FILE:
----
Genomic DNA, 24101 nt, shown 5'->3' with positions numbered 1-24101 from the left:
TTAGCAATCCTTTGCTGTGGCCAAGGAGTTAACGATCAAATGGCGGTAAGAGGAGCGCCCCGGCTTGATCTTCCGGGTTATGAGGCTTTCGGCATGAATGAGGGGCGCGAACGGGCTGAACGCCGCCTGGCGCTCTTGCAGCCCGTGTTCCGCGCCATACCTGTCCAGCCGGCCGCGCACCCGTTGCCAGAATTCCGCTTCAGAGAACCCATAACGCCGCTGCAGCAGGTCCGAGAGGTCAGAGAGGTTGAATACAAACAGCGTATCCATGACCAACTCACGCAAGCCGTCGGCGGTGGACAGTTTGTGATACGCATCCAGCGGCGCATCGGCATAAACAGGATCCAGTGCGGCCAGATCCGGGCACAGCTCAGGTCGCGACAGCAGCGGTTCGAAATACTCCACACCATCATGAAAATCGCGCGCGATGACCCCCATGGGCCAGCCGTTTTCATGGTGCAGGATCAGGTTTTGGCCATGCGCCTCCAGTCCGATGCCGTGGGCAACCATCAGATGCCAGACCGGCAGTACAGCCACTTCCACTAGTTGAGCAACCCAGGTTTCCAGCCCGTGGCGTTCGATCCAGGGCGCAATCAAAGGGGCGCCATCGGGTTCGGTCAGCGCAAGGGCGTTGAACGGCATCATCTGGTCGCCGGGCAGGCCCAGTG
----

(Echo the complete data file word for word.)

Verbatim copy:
Genomic DNA, 24101 nt, shown 5'->3' with positions numbered 1-24101 from the left:
TTAGCAATCCTTTGCTGTGGCCAAGGAGTTAACGATCAAATGGCGGTAAGAGGAGCGCCCCGGCTTGATCTTCCGGGTTATGAGGCTTTCGGCATGAATGAGGGGCGCGAACGGGCTGAACGCCGCCTGGCGCTCTTGCAGCCCGTGTTCCGCGCCATACCTGTCCAGCCGGCCGCGCACCCGTTGCCAGAATTCCGCTTCAGAGAACCCATAACGCCGCTGCAGCAGGTCCGAGAGGTCAGAGAGGTTGAATACAAACAGCGTATCCATGACCAACTCACGCAAGCCGTCGGCGGTGGACAGTTTGTGATACGCATCCAGCGGCGCATCGGCATAAACAGGATCCAGTGCGGCCAGATCCGGGCACAGCTCAGGTCGCGACAGCAGCGGTTCGAAATACTCCACACCATCATGAAAATCGCGCGCGATGACCCCCATGGGCCAGCCGTTTTCATGGTGCAGGATCAGGTTTTGGCCATGCGCCTCCAGTCCGATGCCGTGGGCAACCATCAGATGCCAGACCGGCAGTACAGCCACTTCCACTAGTTGAGCAACCCAGGTTTCCAGCCCGTGGCGTTCGATCCAGGGCGCAATCAAAGGGGCGCCATCGGGTTCGGTCAGCGCAAGGGCGTTGAACGGCATCATCTGGTCGCCGGGCAGGCCCAGTG